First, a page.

GOOD TO KNOW: during the weeks leading up to the New Year you will likely see many of these large, human-sized dolls being sold all over the place. While they don’t have to look like someone in particular, supposedly over the years, people have started to make their Año Viejo dolls look like certain political figures, cartoons and even celebrities (and animals).
Other popular Colombian New Year’s traditions include cleaning your house before the stroke of midnight (usually on the 31st) just to make sure everything is nice and fresh for the new year, wearing new yellow-colored underwear (this should guarantee more love and happiness in the upcoming 12 months), putting wheat on your table — which symbolizes a bountiful year full of good food, and one of our favorites, carrying your suitcase around the block — which unsurprisingly, should guarantee more adventures and travel in the next 12 months.
Finally, another interesting New Year’s tradition — though one that might only be common in the Valle de Cauca region (and specifically the city of Cali) is to get up early on the 31st of December and head to the local river. By bathing in the river — with soap of course — you are supposedly ridding your body of bad energies and starting clean and fresh for the New Year. Now if you can’t make it to the river, you can also just wash at home with sea salt.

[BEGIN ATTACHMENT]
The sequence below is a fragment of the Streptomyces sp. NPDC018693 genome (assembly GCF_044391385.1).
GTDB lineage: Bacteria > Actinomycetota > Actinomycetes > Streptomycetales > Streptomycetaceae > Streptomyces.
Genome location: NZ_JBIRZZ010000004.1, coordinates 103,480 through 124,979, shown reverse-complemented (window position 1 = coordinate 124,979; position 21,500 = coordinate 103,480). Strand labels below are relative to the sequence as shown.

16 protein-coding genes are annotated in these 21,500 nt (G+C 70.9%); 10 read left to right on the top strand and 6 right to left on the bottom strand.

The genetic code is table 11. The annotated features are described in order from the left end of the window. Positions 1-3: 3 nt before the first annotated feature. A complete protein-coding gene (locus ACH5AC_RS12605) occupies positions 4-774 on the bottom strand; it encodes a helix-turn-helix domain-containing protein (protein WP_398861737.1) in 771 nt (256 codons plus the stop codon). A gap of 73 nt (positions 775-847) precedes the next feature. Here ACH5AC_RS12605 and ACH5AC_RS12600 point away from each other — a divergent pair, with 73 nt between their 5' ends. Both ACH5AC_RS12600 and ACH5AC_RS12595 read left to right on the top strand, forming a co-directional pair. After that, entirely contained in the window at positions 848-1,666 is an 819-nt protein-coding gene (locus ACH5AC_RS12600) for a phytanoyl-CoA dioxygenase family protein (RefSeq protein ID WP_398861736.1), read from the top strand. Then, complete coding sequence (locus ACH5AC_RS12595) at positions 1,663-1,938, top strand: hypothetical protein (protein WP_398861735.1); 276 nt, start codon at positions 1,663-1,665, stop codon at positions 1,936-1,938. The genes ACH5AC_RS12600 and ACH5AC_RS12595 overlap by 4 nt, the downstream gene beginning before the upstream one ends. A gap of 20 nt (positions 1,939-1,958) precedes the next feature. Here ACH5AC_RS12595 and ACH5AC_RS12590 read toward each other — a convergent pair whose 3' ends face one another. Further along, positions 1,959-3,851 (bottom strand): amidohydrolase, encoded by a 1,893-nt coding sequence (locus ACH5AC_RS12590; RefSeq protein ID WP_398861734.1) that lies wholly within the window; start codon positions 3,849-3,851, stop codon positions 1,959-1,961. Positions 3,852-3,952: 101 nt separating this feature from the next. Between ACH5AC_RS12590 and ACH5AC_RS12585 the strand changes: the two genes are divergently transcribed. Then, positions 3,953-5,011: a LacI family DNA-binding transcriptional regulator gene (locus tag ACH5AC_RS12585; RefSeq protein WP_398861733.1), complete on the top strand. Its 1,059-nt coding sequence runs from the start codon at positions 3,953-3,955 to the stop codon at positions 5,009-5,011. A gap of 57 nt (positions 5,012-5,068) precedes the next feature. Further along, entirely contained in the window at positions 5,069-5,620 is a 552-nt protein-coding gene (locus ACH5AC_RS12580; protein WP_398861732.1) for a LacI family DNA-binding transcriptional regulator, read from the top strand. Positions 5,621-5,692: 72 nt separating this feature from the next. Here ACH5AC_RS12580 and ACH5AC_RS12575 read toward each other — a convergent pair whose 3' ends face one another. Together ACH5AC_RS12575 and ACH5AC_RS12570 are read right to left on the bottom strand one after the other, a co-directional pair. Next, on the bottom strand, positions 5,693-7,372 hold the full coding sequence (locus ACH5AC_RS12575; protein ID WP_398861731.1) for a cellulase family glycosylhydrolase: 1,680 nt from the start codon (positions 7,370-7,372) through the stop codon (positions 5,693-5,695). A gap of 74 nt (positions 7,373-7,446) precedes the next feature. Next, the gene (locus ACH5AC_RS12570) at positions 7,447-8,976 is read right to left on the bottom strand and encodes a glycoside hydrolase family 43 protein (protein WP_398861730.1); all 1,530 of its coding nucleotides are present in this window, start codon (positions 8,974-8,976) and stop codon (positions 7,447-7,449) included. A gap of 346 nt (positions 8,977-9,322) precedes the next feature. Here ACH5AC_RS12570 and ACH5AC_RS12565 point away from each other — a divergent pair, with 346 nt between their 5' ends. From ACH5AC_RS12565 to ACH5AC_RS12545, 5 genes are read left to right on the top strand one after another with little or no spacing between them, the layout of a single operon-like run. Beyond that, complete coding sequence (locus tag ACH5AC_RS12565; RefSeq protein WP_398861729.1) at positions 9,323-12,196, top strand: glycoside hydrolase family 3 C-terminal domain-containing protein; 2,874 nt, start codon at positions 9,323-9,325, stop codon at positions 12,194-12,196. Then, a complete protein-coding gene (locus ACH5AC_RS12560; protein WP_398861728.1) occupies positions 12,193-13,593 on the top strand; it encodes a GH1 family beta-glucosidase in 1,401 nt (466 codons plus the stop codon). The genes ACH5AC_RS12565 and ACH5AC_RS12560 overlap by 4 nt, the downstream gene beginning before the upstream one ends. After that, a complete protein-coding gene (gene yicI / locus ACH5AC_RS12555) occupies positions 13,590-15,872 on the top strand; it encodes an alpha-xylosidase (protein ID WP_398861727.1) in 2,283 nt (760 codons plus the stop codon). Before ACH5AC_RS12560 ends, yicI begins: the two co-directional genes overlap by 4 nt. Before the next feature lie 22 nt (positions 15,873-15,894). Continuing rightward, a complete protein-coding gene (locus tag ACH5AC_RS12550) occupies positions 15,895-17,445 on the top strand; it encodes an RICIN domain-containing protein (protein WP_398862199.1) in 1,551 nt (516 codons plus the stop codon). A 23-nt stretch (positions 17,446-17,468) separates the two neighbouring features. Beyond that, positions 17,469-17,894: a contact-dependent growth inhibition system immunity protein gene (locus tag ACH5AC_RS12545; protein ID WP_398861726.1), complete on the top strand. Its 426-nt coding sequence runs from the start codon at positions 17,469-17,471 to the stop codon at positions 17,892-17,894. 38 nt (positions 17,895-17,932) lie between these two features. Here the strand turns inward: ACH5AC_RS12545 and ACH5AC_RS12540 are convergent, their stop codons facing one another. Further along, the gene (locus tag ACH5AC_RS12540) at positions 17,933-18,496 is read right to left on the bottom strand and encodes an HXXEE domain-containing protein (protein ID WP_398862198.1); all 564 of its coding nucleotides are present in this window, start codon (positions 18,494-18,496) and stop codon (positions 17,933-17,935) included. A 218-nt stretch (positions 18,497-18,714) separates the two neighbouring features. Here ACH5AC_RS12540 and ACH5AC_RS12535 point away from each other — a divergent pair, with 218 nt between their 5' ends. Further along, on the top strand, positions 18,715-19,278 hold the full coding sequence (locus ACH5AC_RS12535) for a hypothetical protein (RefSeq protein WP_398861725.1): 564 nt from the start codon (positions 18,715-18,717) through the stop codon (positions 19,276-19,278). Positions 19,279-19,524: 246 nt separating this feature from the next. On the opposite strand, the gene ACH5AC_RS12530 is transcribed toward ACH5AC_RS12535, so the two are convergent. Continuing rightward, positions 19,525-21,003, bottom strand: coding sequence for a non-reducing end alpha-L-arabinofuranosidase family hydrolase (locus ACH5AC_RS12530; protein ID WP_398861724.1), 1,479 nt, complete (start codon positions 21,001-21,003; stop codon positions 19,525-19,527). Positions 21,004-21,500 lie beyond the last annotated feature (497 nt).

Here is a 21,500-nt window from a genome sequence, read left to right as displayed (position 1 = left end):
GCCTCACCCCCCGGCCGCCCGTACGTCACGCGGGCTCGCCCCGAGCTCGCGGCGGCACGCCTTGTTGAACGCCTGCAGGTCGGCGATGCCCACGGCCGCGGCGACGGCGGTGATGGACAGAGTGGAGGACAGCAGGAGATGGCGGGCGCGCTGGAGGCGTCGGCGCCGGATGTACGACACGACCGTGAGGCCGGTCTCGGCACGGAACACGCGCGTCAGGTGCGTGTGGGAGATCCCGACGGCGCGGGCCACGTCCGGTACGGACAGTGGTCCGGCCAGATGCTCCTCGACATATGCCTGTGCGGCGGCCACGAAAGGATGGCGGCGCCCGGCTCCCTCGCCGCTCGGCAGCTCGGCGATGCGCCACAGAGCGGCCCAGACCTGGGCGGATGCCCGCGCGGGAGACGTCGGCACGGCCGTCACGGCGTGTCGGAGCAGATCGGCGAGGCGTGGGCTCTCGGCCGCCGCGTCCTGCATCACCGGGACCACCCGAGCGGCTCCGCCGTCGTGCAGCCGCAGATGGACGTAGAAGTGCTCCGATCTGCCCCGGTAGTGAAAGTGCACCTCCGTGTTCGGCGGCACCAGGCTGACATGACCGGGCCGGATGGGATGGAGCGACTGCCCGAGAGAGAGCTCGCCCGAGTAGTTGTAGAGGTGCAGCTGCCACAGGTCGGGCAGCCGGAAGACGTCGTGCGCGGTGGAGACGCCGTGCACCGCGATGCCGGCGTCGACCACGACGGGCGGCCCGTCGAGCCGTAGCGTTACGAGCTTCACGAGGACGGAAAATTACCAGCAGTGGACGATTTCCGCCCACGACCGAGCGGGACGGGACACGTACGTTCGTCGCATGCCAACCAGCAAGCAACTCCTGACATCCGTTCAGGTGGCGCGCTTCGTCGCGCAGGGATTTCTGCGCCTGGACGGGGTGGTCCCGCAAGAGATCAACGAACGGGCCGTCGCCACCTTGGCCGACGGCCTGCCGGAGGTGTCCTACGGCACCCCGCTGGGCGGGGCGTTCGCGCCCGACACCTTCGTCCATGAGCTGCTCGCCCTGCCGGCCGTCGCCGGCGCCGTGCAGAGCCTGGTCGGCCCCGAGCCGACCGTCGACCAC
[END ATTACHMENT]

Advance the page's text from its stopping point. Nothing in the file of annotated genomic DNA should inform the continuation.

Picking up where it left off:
Partying on New Year’s Eve
We don’t know if this is necessarily a “Colombian tradition” but it seems to be pretty common for people to stay up until dawn on the 1st (so the whole New Year’s Eve night). At least this was the case where we celebrated the coming of the new year in Salento.
While this might not be super unheard of in other places, one interesting thing to note is that while in the US it is common to spend the night partying with friends at a bar or club, in Colombia it is standard to spend New Year’s Eve in the company of your family, often with a big dinner and a few drinks. And if people do decide to head out, it tends to be after midnight.
We personally saw this happen during our New Year’s Even celebration in Salento. While the main plaza was packed with people, for the most part, it was families hanging out together, drinking a beer or some aguardiente (the local liquor) and dancing to traditional Colombian music. It wasn’t until around 1 AM that the party started to feel more like a nightclub.
\\ Our Experience Spending the Holidays in Colombia
Right when we landed in Salento our Colombian friends warned us that the town would get very busy the closer it got to Christmas and New Year’s Eve. At first, we didn’t really believe them. But come December 21st — when the first couple of massive tourist buses started to arrive and the narrow streets started to clog with cars — we began to get the idea.
Salento is a great town to spend the holidays if you are looking to get an up-close view of what a traditional Colombian Christmas and New Year’s Eve is like. The town really turns up the holiday spirit — from lighting up the main square (in Willy and palm tree décor no less) to shooting off fireworks every day to constructing a massive tent in the plaza that fills up every night with locals looking to dance to traditional music (and of course some reggaetón).
If you want all of the energy and excitement that comes with the holidays, then Salento is a fantastic place to base yourself. Though with that being said, there are a few things to know before booking your bus ticket: